Schools plan calls for more spending

September 08, 1998|By GUY FLETCHER

Meeting the educational needs of the new millennium will cost Washington County schools more than $13 million in new spending for facilities, programs and staffing over the next five years, according to a report released Tuesday.

That is the price tag being placed on a series of recommendations, included in the first draft of a 24-page "strategic plan" for the county, that are intended to guide the school system and its students for the next 10 years.

"This has to be not only a blueprint for the future, but also a road map for us to move in the direction the public wants us to move," said Theresa M. Flak, assistant superintendent for instruction for the Washington County Board of Education.

The plan proposed several additions to the school system's budget, including:

- Spending $7.5 million over the next five years on the school system's capital improvement budget, which pays for renovations, maintenance and new school construction. The current school budget for such projects is approximately $2.5 million a year.


The new money should be used to accelerate the completion of the county's large renovation projects, including those at South Hagerstown High School and Clear Spring Elementary School, as well as to build five-classroom additions instead of purchasing portable classrooms.

"Some of this is addressing needs that we just aren't getting to," said Dennis McGee, director of facilities management for the school board.

- Spending $2 million over the next three years to improve classroom technology.

- Spending nearly $300,000 a year to establish procedures for the development, implementation and management of the school system's curriculum.

- Adding positions in the areas of staff development, community relations and technology services, at a minimum cost of $168,000 a year.

The recommendations are the product of several months of study of the school system by committees made up of teachers, administrators, business people, parents, students and others.

"The community as a whole has been willing to come together to improve the school system," said Schools Superintendent Herman G. Bartlett Jr.

He called the plan "one of the biggest steps perhaps we've ever taken in Washington County schools."

The committees were appointed earlier this year in response to an independent study, called a curriculum audit, of the school system last year.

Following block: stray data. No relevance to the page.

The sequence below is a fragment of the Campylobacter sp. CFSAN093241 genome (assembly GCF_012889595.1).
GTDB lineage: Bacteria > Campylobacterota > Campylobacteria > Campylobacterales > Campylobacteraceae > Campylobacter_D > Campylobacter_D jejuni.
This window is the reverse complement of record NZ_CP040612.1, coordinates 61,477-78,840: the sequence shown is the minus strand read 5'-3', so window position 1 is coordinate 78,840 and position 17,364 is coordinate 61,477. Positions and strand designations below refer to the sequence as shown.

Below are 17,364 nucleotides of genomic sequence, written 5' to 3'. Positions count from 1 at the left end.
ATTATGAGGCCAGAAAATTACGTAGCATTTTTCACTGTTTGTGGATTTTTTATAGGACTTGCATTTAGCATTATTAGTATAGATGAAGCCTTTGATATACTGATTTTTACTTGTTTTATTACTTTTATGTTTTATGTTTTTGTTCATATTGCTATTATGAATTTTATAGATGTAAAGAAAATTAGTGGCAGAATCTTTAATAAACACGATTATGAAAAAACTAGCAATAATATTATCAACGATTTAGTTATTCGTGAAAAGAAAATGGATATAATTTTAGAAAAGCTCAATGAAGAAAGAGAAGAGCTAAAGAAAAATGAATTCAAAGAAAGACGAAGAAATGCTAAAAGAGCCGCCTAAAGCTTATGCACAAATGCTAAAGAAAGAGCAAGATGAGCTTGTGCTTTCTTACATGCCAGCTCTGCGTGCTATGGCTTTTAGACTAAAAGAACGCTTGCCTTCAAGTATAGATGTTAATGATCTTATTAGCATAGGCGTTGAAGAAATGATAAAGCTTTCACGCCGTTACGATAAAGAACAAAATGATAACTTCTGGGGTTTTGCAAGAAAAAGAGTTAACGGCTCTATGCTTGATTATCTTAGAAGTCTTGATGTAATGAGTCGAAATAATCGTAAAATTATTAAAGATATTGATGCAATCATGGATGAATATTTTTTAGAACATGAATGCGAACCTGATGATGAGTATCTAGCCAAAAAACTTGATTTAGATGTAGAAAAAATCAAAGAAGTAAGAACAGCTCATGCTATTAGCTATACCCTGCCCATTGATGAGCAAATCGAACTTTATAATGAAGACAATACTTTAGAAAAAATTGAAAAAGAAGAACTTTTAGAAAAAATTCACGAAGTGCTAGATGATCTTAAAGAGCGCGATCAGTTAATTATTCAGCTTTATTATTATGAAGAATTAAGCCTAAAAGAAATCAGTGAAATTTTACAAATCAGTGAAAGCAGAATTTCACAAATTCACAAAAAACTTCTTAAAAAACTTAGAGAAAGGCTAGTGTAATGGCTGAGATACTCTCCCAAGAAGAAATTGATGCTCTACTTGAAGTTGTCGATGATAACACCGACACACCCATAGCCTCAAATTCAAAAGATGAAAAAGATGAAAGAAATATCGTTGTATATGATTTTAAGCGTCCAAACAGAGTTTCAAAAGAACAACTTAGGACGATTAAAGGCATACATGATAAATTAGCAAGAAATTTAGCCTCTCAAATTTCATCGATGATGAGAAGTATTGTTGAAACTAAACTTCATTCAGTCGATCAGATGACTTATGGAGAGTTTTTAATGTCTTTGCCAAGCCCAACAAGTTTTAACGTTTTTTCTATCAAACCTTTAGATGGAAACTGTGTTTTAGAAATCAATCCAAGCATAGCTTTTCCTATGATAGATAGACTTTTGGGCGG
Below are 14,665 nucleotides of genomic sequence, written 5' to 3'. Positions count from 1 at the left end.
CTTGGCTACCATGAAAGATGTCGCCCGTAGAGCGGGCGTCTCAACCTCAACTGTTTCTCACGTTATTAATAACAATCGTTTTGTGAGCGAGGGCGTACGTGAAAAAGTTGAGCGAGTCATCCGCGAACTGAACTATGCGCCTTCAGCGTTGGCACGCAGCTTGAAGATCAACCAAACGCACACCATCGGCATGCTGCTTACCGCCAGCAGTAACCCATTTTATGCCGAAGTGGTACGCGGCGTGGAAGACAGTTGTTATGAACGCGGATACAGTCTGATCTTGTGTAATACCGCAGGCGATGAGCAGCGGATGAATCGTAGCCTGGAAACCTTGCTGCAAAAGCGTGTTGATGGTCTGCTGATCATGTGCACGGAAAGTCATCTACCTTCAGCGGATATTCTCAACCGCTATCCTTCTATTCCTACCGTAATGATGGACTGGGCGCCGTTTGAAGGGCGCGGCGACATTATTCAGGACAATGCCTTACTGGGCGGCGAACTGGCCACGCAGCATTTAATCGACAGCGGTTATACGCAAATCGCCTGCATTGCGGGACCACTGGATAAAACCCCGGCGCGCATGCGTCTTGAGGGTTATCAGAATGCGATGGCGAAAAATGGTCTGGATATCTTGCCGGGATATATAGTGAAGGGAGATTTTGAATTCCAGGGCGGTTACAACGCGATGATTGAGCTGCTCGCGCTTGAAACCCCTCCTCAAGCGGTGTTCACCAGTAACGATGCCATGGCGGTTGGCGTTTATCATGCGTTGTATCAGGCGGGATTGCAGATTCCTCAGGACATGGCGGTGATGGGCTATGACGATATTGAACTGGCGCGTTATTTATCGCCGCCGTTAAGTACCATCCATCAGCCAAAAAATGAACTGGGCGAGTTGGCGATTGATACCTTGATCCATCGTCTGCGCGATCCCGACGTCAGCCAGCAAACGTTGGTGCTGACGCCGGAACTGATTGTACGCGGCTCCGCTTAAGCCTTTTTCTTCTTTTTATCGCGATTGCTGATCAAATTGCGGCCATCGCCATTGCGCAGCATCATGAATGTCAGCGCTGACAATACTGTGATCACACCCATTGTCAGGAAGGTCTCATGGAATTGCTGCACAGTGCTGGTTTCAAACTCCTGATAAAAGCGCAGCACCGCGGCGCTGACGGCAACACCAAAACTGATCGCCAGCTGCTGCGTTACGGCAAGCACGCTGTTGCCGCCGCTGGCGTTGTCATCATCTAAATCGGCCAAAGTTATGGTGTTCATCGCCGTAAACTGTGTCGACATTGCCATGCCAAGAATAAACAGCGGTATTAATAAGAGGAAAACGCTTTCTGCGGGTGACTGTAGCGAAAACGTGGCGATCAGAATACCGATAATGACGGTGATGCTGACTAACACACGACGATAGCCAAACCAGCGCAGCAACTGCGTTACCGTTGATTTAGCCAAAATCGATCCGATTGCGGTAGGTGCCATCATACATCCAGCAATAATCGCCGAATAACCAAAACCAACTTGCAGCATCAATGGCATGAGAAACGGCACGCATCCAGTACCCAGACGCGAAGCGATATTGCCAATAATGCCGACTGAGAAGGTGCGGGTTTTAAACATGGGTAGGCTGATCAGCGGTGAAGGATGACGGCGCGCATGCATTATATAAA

That analysis detailed a number of deficiencies in the school system, including a lack of organization in the management structure, micromanagement by school board members and inequities among schools in the county.

"No matter where you live, you should expect, and we should give, an educational system that will allow you to compete in a global economy," Bartlett said.

The strategic plan is intended to address the curriculum audit concerns, as well as respond to the Washington County Commissioners request that the school system develop a long-range plan, Bartlett said.

Few were surprised when that translated into more spending. Flak, who co-chaired the steering committee that wrote the plan, said the budget requests are not unreasonable.

"We're very cognizant that we are not working with unlimited funds," she said.

County Commissioner Ronald L. Bowers said he is concerned the process through which the plan was developed did not explore ways to reduce spending in certain parts of the school budget and reallocate those dollars to other areas.

"That has not happened. Everything thus far has been geared toward adding money," Bowers said.

Some of the recommendations have little or no cost, including passing policies to reorganize the school system's management structure and reaffirm the superintendent's role as leader of day-to-day school matters, with the school board's chief job being to make policy.

"Individual board members, while elected to represent the local citizens, have no more or less authority than any other citizen. Board members must exercise caution as not to step out of the policy-making role to make decisions for the entire board," a section of the report reads.

The report also said the school system should "explore and develop" alternative methods for meeting instructional needs, such as year-round schools, full-day kindergarten and expanded pre-school programs.

Some of the recommendations, such as changing budgeting procedures and other administrative tasks, are to be acted upon immediately. All of the recommendations should begin to be acted on by the end of 2000, according to the report.

Two public hearings on the draft report will be held next week. A final plan will be presented to the school board on Oct. 30.

School board members were guarded in their comments about the initial report, saying it was too early to judge the specifics. Several praised the process that brought such a wide variety of interests into the process.

"The community involvement has been great, and that's what we need," said school board President Robert L. Kline.

School board member Edwin Hayes said, "It does give us some well-defined direction to head for."

If the school board agrees with the recommendations, many will have to be included in next year's budget. School officials said that likely will hinge on whether taxpayers are sold on the plan's merits and costs.

"I think if you can say to the public, 'This is what we think the school system needs,' they'll support it," said board member Doris J. Nipps.

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